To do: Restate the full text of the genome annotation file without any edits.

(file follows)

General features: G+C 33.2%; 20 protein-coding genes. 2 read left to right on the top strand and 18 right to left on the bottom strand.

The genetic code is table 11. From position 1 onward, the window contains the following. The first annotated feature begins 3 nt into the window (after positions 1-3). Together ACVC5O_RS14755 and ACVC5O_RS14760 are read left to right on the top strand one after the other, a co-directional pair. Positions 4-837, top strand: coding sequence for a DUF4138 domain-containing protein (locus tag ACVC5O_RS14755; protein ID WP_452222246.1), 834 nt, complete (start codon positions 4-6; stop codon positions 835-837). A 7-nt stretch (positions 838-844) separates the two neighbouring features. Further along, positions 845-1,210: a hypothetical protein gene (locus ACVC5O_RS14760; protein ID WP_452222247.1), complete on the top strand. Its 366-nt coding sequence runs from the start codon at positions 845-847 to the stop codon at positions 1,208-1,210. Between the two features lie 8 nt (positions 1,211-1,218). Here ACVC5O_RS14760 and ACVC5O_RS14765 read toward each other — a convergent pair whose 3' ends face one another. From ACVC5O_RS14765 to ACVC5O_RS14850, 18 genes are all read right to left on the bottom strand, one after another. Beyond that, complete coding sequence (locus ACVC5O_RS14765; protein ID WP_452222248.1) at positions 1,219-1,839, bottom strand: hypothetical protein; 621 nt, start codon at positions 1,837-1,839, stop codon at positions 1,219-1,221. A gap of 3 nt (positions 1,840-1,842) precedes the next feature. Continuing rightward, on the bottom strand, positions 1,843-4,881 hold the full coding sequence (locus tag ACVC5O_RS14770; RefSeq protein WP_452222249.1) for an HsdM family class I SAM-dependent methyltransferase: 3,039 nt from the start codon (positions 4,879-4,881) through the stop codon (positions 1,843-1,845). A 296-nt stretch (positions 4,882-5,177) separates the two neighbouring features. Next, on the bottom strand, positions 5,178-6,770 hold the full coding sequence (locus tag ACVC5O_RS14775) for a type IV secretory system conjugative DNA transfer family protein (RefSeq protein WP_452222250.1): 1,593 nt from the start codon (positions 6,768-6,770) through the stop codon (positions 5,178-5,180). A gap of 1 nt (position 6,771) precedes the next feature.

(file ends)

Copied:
General features: G+C 33.2%; 20 protein-coding genes. 2 read left to right on the top strand and 18 right to left on the bottom strand.

The genetic code is table 11. From position 1 onward, the window contains the following. The first annotated feature begins 3 nt into the window (after positions 1-3). Together ACVC5O_RS14755 and ACVC5O_RS14760 are read left to right on the top strand one after the other, a co-directional pair. Positions 4-837, top strand: coding sequence for a DUF4138 domain-containing protein (locus tag ACVC5O_RS14755; protein ID WP_452222246.1), 834 nt, complete (start codon positions 4-6; stop codon positions 835-837). A 7-nt stretch (positions 838-844) separates the two neighbouring features. Further along, positions 845-1,210: a hypothetical protein gene (locus ACVC5O_RS14760; protein ID WP_452222247.1), complete on the top strand. Its 366-nt coding sequence runs from the start codon at positions 845-847 to the stop codon at positions 1,208-1,210. Between the two features lie 8 nt (positions 1,211-1,218). Here ACVC5O_RS14760 and ACVC5O_RS14765 read toward each other — a convergent pair whose 3' ends face one another. From ACVC5O_RS14765 to ACVC5O_RS14850, 18 genes are all read right to left on the bottom strand, one after another. Beyond that, complete coding sequence (locus ACVC5O_RS14765; protein ID WP_452222248.1) at positions 1,219-1,839, bottom strand: hypothetical protein; 621 nt, start codon at positions 1,837-1,839, stop codon at positions 1,219-1,221. A gap of 3 nt (positions 1,840-1,842) precedes the next feature. Continuing rightward, on the bottom strand, positions 1,843-4,881 hold the full coding sequence (locus tag ACVC5O_RS14770; RefSeq protein WP_452222249.1) for an HsdM family class I SAM-dependent methyltransferase: 3,039 nt from the start codon (positions 4,879-4,881) through the stop codon (positions 1,843-1,845). A 296-nt stretch (positions 4,882-5,177) separates the two neighbouring features. Next, on the bottom strand, positions 5,178-6,770 hold the full coding sequence (locus tag ACVC5O_RS14775) for a type IV secretory system conjugative DNA transfer family protein (RefSeq protein WP_452222250.1): 1,593 nt from the start codon (positions 6,768-6,770) through the stop codon (positions 5,178-5,180). A gap of 1 nt (position 6,771) precedes the next feature.